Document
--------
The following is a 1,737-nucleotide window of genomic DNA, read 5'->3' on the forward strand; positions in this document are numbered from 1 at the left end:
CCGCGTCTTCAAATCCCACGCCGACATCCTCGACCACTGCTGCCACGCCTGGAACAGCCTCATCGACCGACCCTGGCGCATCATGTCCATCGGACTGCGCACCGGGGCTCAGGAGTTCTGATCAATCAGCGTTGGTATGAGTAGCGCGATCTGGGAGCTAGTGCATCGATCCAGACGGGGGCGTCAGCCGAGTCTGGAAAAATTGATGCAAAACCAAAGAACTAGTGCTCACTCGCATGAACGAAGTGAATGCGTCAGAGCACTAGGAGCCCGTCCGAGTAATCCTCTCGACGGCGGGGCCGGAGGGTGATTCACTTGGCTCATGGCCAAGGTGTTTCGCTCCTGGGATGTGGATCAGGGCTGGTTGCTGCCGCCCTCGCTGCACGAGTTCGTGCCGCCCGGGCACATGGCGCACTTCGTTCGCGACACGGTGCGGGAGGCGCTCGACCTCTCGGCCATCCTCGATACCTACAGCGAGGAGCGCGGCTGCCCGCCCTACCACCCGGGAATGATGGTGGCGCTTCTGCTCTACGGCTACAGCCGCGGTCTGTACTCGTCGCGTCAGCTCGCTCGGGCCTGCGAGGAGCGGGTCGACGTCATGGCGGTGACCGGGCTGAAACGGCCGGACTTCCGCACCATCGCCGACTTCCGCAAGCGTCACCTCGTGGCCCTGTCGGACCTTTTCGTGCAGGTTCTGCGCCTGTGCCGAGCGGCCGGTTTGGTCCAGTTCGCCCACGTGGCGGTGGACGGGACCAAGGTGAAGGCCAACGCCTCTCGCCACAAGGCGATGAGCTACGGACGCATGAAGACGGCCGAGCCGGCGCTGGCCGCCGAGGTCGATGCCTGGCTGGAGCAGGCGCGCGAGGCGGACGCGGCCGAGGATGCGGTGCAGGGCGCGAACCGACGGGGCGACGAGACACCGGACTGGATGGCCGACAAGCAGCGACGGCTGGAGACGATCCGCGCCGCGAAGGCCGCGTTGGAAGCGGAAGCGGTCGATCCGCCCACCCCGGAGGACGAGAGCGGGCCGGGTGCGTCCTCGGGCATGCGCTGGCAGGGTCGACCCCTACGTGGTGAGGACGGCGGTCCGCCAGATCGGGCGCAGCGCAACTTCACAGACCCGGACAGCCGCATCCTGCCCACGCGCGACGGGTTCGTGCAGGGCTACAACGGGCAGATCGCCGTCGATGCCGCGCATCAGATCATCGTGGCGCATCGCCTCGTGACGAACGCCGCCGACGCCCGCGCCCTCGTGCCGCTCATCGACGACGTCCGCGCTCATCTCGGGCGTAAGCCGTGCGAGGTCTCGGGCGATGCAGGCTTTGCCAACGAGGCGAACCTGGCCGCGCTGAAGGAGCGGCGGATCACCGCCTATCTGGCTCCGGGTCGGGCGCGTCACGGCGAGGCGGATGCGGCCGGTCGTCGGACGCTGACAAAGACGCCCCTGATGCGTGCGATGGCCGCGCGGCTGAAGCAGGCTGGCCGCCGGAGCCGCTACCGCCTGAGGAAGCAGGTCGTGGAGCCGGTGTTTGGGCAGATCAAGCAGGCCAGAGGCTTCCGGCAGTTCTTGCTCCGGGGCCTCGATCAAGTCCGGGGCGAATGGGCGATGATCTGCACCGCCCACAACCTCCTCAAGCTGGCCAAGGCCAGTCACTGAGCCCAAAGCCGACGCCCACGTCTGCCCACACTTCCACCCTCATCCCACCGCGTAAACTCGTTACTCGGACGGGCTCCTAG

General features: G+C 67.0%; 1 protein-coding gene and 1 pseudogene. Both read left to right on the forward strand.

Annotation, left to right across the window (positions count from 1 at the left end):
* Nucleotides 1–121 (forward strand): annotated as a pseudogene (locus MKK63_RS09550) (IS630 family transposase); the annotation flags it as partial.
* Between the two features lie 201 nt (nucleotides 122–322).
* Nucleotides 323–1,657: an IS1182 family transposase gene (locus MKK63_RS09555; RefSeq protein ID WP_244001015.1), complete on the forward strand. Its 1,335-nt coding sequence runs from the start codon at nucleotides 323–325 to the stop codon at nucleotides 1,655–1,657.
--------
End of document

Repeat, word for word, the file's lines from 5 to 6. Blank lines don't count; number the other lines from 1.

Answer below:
* Nucleotides 1–121 (forward strand): annotated as a pseudogene (locus MKK63_RS09550) (IS630 family transposase); the annotation flags it as partial.
* Between the two features lie 201 nt (nucleotides 122–322).